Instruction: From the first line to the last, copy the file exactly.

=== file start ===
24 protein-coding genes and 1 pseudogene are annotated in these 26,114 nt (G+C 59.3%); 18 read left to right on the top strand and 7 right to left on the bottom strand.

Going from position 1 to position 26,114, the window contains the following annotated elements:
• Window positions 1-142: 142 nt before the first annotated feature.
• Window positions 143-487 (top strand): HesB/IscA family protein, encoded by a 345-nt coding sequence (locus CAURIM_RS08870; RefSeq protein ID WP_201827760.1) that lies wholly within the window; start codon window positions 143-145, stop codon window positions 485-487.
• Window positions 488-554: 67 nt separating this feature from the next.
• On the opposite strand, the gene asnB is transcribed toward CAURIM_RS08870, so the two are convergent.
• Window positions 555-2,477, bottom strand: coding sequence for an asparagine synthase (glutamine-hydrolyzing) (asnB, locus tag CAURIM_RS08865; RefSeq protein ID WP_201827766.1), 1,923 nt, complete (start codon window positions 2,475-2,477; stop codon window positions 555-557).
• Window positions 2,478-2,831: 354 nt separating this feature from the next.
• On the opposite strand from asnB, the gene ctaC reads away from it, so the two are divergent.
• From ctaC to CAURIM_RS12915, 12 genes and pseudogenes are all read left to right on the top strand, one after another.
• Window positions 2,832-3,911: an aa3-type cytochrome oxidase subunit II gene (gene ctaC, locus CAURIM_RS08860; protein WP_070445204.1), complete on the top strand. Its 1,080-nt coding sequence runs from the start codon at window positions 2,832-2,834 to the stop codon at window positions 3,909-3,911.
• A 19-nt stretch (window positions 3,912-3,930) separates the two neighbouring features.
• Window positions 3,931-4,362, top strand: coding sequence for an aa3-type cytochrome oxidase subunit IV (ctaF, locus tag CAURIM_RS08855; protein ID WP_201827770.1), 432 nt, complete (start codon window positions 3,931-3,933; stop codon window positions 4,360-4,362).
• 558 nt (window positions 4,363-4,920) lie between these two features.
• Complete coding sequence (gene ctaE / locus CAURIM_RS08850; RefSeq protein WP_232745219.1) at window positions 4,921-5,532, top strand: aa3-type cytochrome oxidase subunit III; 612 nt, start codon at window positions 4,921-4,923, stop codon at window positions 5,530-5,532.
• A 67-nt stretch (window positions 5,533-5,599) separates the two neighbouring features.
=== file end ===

24 protein-coding genes and 1 pseudogene are annotated in these 26,114 nt (G+C 59.3%); 18 read left to right on the top strand and 7 right to left on the bottom strand.

Going from position 1 to position 26,114, the window contains the following annotated elements:
• Window positions 1-142: 142 nt before the first annotated feature.
• Window positions 143-487 (top strand): HesB/IscA family protein, encoded by a 345-nt coding sequence (locus CAURIM_RS08870; RefSeq protein ID WP_201827760.1) that lies wholly within the window; start codon window positions 143-145, stop codon window positions 485-487.
• Window positions 488-554: 67 nt separating this feature from the next.
• On the opposite strand, the gene asnB is transcribed toward CAURIM_RS08870, so the two are convergent.
• Window positions 555-2,477, bottom strand: coding sequence for an asparagine synthase (glutamine-hydrolyzing) (asnB, locus tag CAURIM_RS08865; RefSeq protein ID WP_201827766.1), 1,923 nt, complete (start codon window positions 2,475-2,477; stop codon window positions 555-557).
• Window positions 2,478-2,831: 354 nt separating this feature from the next.
• On the opposite strand from asnB, the gene ctaC reads away from it, so the two are divergent.
• From ctaC to CAURIM_RS12915, 12 genes and pseudogenes are all read left to right on the top strand, one after another.
• Window positions 2,832-3,911: an aa3-type cytochrome oxidase subunit II gene (gene ctaC, locus CAURIM_RS08860; protein WP_070445204.1), complete on the top strand. Its 1,080-nt coding sequence runs from the start codon at window positions 2,832-2,834 to the stop codon at window positions 3,909-3,911.
• A 19-nt stretch (window positions 3,912-3,930) separates the two neighbouring features.
• Window positions 3,931-4,362, top strand: coding sequence for an aa3-type cytochrome oxidase subunit IV (ctaF, locus tag CAURIM_RS08855; protein ID WP_201827770.1), 432 nt, complete (start codon window positions 3,931-3,933; stop codon window positions 4,360-4,362).
• 558 nt (window positions 4,363-4,920) lie between these two features.
• Complete coding sequence (gene ctaE / locus CAURIM_RS08850; RefSeq protein WP_232745219.1) at window positions 4,921-5,532, top strand: aa3-type cytochrome oxidase subunit III; 612 nt, start codon at window positions 4,921-4,923, stop codon at window positions 5,530-5,532.
• A 67-nt stretch (window positions 5,533-5,599) separates the two neighbouring features.